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  1. Solar Power: Nigerians starved of electricity access turn to solar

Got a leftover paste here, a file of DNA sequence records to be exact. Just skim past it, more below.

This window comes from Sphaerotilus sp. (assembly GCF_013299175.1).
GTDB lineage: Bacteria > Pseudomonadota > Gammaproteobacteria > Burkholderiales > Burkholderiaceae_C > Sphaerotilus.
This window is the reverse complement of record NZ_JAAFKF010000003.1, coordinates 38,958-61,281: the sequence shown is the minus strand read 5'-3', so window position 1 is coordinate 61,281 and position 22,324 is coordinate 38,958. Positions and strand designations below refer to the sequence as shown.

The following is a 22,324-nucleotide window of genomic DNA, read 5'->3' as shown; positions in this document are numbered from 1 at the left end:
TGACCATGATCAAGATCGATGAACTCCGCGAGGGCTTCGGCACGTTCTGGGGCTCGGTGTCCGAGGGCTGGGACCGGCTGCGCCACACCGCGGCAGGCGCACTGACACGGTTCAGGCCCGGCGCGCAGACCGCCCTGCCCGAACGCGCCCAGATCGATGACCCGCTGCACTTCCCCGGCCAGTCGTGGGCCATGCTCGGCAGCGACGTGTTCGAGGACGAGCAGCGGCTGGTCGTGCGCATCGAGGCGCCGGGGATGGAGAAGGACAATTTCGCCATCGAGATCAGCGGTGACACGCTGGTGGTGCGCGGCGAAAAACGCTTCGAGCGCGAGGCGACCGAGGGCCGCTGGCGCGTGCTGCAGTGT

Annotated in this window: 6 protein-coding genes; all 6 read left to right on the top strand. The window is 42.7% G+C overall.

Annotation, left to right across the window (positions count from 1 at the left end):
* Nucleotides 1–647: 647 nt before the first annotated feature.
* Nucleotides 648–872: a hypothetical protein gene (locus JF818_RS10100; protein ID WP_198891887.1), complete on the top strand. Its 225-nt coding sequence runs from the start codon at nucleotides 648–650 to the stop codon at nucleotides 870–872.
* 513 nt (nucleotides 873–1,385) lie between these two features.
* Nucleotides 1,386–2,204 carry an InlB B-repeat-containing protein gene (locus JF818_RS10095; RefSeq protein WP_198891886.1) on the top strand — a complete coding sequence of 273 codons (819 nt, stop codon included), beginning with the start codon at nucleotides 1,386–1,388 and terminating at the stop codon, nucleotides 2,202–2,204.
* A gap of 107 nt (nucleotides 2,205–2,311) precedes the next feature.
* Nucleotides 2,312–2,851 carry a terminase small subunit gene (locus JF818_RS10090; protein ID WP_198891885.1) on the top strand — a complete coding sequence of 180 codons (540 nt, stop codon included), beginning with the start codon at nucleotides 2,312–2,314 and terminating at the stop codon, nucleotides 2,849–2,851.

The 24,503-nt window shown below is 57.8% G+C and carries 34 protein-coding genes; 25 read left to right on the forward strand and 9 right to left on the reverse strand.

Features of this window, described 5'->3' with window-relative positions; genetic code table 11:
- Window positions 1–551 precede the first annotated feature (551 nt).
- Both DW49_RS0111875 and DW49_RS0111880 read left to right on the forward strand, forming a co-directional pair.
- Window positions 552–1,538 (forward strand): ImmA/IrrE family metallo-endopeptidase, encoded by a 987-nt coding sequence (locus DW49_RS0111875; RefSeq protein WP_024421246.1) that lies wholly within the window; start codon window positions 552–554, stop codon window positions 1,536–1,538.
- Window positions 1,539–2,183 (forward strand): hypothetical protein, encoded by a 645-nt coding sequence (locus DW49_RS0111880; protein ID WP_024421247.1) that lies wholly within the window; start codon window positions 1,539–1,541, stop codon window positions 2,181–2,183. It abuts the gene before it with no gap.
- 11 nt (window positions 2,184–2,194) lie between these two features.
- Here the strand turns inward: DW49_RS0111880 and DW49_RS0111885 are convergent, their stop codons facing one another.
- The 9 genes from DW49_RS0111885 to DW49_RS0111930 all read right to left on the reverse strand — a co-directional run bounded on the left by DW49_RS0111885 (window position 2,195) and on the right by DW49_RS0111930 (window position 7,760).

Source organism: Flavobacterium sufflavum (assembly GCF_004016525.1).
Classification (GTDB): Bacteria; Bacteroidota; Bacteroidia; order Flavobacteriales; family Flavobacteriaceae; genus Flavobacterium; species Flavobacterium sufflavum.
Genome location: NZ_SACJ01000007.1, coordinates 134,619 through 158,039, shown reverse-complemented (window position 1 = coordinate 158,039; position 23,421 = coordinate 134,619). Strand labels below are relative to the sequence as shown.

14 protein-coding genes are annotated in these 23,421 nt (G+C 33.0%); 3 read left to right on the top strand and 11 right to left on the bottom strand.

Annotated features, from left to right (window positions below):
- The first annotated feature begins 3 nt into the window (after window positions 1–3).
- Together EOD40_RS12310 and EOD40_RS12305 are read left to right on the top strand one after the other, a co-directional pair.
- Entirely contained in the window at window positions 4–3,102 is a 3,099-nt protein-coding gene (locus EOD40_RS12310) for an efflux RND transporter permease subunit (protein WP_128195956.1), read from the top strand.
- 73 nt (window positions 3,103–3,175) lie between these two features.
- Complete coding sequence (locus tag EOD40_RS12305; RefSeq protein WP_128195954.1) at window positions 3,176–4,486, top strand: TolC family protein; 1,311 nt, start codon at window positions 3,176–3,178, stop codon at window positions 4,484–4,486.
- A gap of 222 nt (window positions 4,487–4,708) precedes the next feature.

In this photo taken on Monday Feb. 20, 2017, Esther Peter, a plantain and onion vendor, plies her wares by lantern light in Lagos, Nigeria. In Nigeria, for the cost of powering a small generator for two hours, Dutch company Lumos offer enough solar power to light a house, cool a room with a fan and charge cell phones for about eight hours. For a country without a secure supply of electricity where people are dependent on candles, batteries, kerosene and fuel for generators, Lumos was surprised they spend more on power than solar options. (AP Photo/Sunday Alamba) JOHANNESBURG (AP) — The surprise was finding that people dependent on candles, batteries, kerosene and fuel for generators in countries without a secure supply of electricity spend more on power than solar options. The founders of Dutch company Lumos knew they could do better. In Nigeria, for the cost of powering a small generator for two hours they offer enough solar power to light a house, cool a room with a fan and charge cell phones for about eight hours. Customers can even watch TV for a few hours. For Nigerian government clerk Sandra Besong, it means her three children aged 8 to 17 can study and read at night. "Before, I was using a local lamp with kerosene, but the flame wasn't bright enough for the children to read," she said in a telephone interview from her home in Masaka, in central Nasarawa state. "We love the light!" she said. "The children appreciate it because they can read, watch TV, and they can use fans, so they are not hot. And there's none of the noise and fumes from a generator." Fans are important in Nigeria, where temperatures average 30 degrees Celsius (86 degrees Fahrenheit). Besong said she's also saving money. Powering a small generator for two or three hours a day cost her up to 7,000 naira ($23) a month, compared to 4,500 ($15) for solar, which provides double the time. She pays her bills through her cellphone. Development across Africa is hampered by a lack of electricity. In 2015, 621 million people in sub-Saharan Africa — or two out of three — lacked access to power, and the numbers are growing, according to a report by the Africa Progress Panel. "It would take the average Tanzanian eight years to use as much electricity as the average American consumes in a single month," it said in a report . Nigeria is worst of all. Just 25 percent of its 170 million people have access to regular electricity, and the West African nation has the highest outage rate on the continent, 32 a month averaging eight hours each, according to the Overseas Private Investment Corp ., the U.S. government's independent investment agency. Such figures inspired former U.S. President Barack Obama to create Power Africa, bringing together technical and legal experts, the private sector and governments. Power Africa provided financial assistance to Lumos to produce the solar kits, which it provides to clients on a five-year subscription. A $50 million low-cost loan from OPIC and $40 million in equity will help fund another 200,000 solar kits to bring power to 1 million Nigerians by year's end, said Yuri Tsitrinbaum, CEO of Lumos Nigeria. Lumos began selling solar kits in Nigeria in May 2014. The company, which has 30,000 customers in central Nigeria, launched nationwide this week. Firefighter Ibrahim Momoh-Bekisu turned to solar fearing for his family's safety. "Do you know how many families' lives have been destroyed because of fires caused by candles, kerosene, electrical fires?" he asked in a telephone interview from his home in Abuja, Nigeria's capital. Momoh-Bekisu said his neighbors battling with darkness are now interested in getting solar power : "Their children come to my flat to come and study and watch TV." Most importantly, "For me, this (solar power) is a life-prolonging issue, it contributes to life expectancy," he said in a country where the average person dies at 52 compared to a global average of 71 years, according to U.N. figures.